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Revolutionary cancer vaccine both kills and prevents brain tumors

Revolutionary cancer vaccine both kills and prevents brain tumors

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Researchers at Brigham and Women’s Hospital have discovered a way to use cancer cells to fight cancer. In a study published in Scientific Translational Medicine, the team led by Khalid Shah demonstrated that their cell therapy could eliminate established tumors and create long-term immunity in an advanced mouse model of glioblastoma, a type of brain cancer. The vaccine works by training the immune system to prevent the cancer from returning. These results are encouraging and suggest that this approach may be effective in treating cancer in humans.

A dual action cell therapy designed to eliminate established tumors and train the immune system to eradicate the primary tumor and prevent cancer from recurring.

Scientists are using a new way to turn cancer cells into powerful anti-cancer agents. In recent work from the lab of Khalid Shah, MS, PhD, at Brigham and Women’s Hospital, a founding member of the Mass General Brigham Health System, researchers have developed a new cell therapy approach to eliminate established tumors and induce long-term immunity, training the immune system so it can prevent cancer from recurring. The team tested their dual-action cancer-killing vaccine in an advanced mouse model of the deadly brain cancer glioblastoma, with promising results. The findings are published in Scientific Translational Medicine.

“Our team pursued a simple idea: take cancer cells and transform them into cancer killers and vaccines,” said corresponding author Khalid Shah, MS, PhD, director of the Center for Stem Cell and Translational Immunotherapy (CSTI) and vice chair of the research in the Department of Neurosurgery at Brigham and faculty at Harvard Medical School and the Harvard Stem Cell Institute (HSCI). “Using genetic engineering, we are rewiring cancer cells to develop a therapeutic that kills tumor cells and stimulates the immune system to both destroy primary tumors and prevent cancer.”

A double-acting cancer-killing vaccine

Scientists have developed a bifunctional therapeutic strategy by transforming living tumor cells into therapeutic ones. Shah’s team engineered living tumor cells using the CRISPR-Cas9 gene-editing tool and re-engineered them to release a tumor-cell-killing agent. In addition, the engineered tumor cells were engineered to express factors that would make them easy for the immune system to spot, tag and remember, priming the immune system for a long-term anti-tumor response. The team tested their repurposed CRISPR-enhanced and reverse-engineered therapeutic tumor cells (ThTC) in different strains of mice, including one bearing human-derived bone marrow, liver and thymus cells, mimicking the human immune microenvironment. Shah’s team also built a two-layer safety switch in the cancer cell that, when activated, destroys ThTCs as needed. Credit: Kok Siong Chen and Khalid Shah

Cancer vaccines are an active area of ​​research for many labs, but the approach Shah and his colleagues have taken is different. Instead of using inactivated tumor cells, the team re-used living tumor cells that possessed an unusual characteristic. Like homing pigeons returning to roost, living tumor cells will travel long distances through the brain to return to the site of their fellow tumor cells. Taking advantage of this unique property, Shah’s team engineered living tumor cells using the CRISPR-Cas9 gene-editing tool and re-engineered them to release a tumor-cell-killing agent. In addition, the engineered tumor cells were engineered to express factors that would make them easy for the immune system to spot, tag and remember, priming the immune system for a long-term anti-tumor response.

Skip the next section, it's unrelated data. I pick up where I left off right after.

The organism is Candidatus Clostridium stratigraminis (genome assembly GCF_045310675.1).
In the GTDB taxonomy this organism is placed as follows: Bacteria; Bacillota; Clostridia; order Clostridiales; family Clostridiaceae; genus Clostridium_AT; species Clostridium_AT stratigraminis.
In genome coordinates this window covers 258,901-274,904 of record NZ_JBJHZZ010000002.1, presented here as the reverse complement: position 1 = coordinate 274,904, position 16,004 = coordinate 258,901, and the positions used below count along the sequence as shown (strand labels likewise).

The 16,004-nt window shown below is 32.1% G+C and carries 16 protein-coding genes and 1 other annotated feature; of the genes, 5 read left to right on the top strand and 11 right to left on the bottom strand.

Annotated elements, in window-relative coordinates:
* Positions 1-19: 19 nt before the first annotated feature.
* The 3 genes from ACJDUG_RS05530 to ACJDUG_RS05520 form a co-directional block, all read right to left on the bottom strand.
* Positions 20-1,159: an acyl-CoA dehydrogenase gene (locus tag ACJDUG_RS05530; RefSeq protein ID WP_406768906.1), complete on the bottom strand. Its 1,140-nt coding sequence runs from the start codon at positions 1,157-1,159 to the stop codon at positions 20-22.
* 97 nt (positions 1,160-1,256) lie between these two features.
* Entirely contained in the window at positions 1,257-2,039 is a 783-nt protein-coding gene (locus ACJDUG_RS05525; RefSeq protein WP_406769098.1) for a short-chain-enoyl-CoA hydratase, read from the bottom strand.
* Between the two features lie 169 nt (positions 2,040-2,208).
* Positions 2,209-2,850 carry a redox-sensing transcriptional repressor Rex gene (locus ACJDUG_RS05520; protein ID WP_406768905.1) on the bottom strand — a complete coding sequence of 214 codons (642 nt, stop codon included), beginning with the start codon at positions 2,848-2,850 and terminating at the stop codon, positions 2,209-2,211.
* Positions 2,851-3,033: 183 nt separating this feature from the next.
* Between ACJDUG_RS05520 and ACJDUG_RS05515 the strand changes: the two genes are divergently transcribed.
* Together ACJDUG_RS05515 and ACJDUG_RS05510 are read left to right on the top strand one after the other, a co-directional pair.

The team tested their repurposed CRISPR-enhanced and reverse-engineered therapeutic tumor cells (ThTC) in different strains of mice, including one bearing human-derived bone marrow, liver and thymus cells, mimicking the human immune microenvironment. Shah’s team also built a two-layer safety switch in the cancer cell that, when activated, destroys ThTCs as needed. This dual-action cell therapy is safe, applicable, and efficacious in these models, suggesting a roadmap to therapy. Although further testing and development is needed, Shah’s team specifically chose this model and used human cells to ease the path of translating their findings to patient settings.

“Throughout all the work we do at the Center, even when it’s highly technical, we never lose sight of the patient,” Shah said. “Our goal is to take an innovative yet translational approach so that we can develop a therapeutic cancer-killing vaccine that will ultimately have a lasting impact in medicine.” Shah and colleagues note that this therapeutic strategy is applicable to more a wide range of solid tumors and that further research into its applications is warranted.

Reference: “A Bifunctional Cancer Cell-Based Vaccine Simultaneously Stimulates Direct Tumor Killing and Antitumor Immunity” by Kok-Siong Chen, Clemens Reinshagen, Thijs A. Van Schaik, Filippo Rossignoli, Paulo Borges, Natalia Claire Mendonca, Reza Abdi , Brennan Simon, David A. Riordan, Hiroaki Wakimoto, and Khalid Shah, 4 Jan. 2023, Scientific Translational Medicine.
DOI: 10.1126/scitranslmed.abo4778

Disclosures: Shah owns equity and serves on the board of directors of AMASA Therapeutics, a company developing stem cell-based cancer therapies.

Funding: This work was supported by the National Institutes of Health (grant R01-NS121096).




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